5 ways to master your feelings in negotiation

17th July 2014
What’s the point of feelings when you’re in negotiation?

I recently read an article in the Harvard Business Review about how raising emotion and feelings can lead to smart people  making knee jerk decisions during negotiations with all the chaos that follows.

Read the article here

This article interested me for a few reasons. Firstly it dealt solely with the impact of raised emotion and how a negotiation can shift from getting the best deal – which usually means all parties getting a slice of the action – to ‘me, me, me’. This change in behaviour can happen very quickly.

Secondly it only dealt with the ‘hot’ points themselves and considered little of the context of the breaking points and what can be done to prevent them. When we look at things in the clear light of day, stopping a $3bn deal going through because of a $300 washing machine seems petty and foolish. But when under intense pressure little things can really get under our skin. We are in pain, we get angry and we want to take our toys away to play elsewhere. It becomes all about not wanting to share anymore. We can pass the point of brinkmanship simply because we do not want to concede one more millimetre to the other side and we don’t care about the outcome.

Its like something out of the Brothers Grimm Fairy tales, but accepting and working with your feelings during negotiations can make a huge difference. We all have the basic skills, but it’s a matter of honing them to give yourself an edge. We all feel something and we can fool ourselves that it does not matter.

Here are five ways to use as more feeling approach, and noticing those all-important signposts during negotiations and what you can do about it.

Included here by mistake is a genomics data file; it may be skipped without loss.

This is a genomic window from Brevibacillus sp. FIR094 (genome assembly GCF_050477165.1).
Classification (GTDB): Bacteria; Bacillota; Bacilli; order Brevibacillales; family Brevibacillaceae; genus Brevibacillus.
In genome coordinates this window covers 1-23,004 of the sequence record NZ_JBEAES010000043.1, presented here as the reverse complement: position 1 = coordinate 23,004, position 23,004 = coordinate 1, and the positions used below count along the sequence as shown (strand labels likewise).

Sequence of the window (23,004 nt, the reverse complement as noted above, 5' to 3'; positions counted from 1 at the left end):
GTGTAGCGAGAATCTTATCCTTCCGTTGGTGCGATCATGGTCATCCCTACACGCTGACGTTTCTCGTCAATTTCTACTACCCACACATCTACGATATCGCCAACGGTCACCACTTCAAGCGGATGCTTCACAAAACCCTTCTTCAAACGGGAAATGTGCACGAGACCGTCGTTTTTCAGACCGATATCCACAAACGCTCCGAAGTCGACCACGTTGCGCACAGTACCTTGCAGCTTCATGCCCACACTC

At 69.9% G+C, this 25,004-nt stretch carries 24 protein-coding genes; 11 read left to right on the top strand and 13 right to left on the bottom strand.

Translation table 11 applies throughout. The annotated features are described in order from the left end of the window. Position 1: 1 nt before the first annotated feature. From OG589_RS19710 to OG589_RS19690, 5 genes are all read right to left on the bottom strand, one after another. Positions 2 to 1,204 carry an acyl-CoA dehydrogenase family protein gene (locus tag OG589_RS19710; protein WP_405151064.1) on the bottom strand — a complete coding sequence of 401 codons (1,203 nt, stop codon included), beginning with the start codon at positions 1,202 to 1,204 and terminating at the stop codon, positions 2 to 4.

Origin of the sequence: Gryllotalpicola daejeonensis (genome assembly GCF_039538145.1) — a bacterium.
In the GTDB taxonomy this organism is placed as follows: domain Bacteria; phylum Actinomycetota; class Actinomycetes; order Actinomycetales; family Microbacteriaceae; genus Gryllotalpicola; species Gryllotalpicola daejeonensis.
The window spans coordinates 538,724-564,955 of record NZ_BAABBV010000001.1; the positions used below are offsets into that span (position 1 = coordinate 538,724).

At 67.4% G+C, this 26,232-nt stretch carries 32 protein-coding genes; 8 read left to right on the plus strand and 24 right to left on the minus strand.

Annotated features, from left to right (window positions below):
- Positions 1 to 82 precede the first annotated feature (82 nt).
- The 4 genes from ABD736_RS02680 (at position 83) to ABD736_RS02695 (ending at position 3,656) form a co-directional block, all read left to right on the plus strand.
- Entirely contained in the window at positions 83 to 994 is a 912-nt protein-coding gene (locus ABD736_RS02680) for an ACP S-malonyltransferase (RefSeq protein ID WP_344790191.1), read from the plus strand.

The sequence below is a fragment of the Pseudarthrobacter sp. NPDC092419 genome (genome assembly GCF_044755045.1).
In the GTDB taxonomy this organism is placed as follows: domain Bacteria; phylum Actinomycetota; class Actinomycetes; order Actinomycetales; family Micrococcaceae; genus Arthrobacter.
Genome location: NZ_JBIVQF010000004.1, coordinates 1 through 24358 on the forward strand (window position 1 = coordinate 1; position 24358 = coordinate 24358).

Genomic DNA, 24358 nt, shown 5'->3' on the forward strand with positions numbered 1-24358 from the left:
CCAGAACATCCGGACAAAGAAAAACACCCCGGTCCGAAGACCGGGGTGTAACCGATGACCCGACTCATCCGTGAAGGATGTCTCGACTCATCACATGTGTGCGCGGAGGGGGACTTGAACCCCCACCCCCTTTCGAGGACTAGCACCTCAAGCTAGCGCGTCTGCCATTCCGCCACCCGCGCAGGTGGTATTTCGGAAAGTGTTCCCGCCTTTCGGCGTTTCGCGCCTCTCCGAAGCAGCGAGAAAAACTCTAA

1) Awareness of what you are feeling. How are you feeling at this moment? Whatever feeling you bring into the room will influence what happens when you are in the room. Its important to consider what you are feeling during a negotiation. If you can feel the steam rising, that’s an important signal. The chances are you are taking it personally. Your protagonist is now an antagonist and, unless your negotiation technique is to grind people to dust, you are thinking out of context and the agenda has become personal. Your ability to recognise your feeling and to move as quickly as possible back into the context of the negotiation can reduce knee jerk reactions.

2) Responding to sudden changes in context. Unexpected shifts in context can confuse our thinking. Our ability to shift the focus from numbers to people and back without becoming defensive or aggressive is very useful.

3) Detecting micro facial expressions of emotion. If you can stay inquisitive you can stay calm. Try playing detective to with regard to what expressions you are seeing on people’s faces, especially just after you have asked a question. If you are someone who tends to look down when asking a difficult question you could be missing out on some valuable emotional cues.

4) Comfort in uncertainty. If you have to get a deal at a fixed price that is non-negotiable, maybe you’re starting from the wrong place. As soon as a target price/deal looks close, that’s when the feelings of certainty begin to arise. Our thinking can literally get ahead of itself, spending a commission, how happy your boss will be, are all future events that have not yet happened. Stay in the moment the best you can, its where your thinking is at your most agile, focused and clear. You can do this simply by staying in context, if you are not over the line yet don’t pretend to yourself the race is over.

5)  Detecting and responding to group think bias. An easy way to build up a head of emotional steam is to question the wisdom of a group’s thinking, especially when there is a lot at stake. A lack of diversity in your team can be very harmful but anyone who points this out tends to get shot down in flames. Recognise what others around you are feeling, and why. Who is agreeing with you simply because they can’t be bothered to think of anything else?

When it comes to negotiating, there’s more than enough guidance from books, articles, courses and workshops. Continuing awareness to what our body is telling us and learning how to use this information well sometimes requires coaching.


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